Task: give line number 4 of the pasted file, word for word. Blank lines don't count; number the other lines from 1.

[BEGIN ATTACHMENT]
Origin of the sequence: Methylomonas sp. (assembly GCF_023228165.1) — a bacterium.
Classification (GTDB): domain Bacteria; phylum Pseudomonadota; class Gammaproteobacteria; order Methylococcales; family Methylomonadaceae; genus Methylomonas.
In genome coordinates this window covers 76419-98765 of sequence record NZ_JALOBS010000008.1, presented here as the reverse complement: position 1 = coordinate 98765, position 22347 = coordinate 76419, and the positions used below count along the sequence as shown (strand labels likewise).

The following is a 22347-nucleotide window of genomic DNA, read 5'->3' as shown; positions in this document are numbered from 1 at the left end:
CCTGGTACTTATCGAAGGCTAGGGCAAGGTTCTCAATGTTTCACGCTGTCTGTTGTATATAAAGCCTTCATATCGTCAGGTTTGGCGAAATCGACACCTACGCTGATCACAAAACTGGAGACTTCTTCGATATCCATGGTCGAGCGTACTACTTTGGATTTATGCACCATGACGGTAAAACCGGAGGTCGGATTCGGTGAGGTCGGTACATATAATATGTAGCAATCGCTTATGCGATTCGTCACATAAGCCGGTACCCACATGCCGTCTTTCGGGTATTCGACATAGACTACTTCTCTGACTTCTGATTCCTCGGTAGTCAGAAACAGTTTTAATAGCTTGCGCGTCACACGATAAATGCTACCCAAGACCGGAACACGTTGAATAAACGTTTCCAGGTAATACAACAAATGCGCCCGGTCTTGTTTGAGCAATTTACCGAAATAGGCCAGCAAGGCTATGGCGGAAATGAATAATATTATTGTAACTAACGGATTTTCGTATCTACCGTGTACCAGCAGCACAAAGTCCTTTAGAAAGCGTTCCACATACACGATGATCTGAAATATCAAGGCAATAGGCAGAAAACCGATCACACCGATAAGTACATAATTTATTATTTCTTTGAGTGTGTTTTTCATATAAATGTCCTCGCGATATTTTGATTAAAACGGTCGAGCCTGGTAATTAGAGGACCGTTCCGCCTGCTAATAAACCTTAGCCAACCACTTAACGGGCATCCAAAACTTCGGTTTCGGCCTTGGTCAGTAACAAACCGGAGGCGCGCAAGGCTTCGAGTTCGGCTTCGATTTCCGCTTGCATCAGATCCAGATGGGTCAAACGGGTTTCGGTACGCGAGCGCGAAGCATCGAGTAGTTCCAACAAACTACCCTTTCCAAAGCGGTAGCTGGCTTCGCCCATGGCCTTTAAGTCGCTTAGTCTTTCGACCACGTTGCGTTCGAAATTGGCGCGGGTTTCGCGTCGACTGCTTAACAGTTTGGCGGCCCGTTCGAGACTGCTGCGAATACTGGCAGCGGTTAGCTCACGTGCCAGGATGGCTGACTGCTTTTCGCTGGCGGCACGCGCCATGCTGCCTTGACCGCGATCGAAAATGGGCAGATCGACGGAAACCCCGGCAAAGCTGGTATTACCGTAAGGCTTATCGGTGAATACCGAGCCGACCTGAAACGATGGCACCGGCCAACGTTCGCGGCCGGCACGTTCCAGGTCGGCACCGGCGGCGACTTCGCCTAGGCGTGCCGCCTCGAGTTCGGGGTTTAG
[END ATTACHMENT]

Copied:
The following is a 22347-nucleotide window of genomic DNA, read 5'->3' as shown; positions in this document are numbered from 1 at the left end: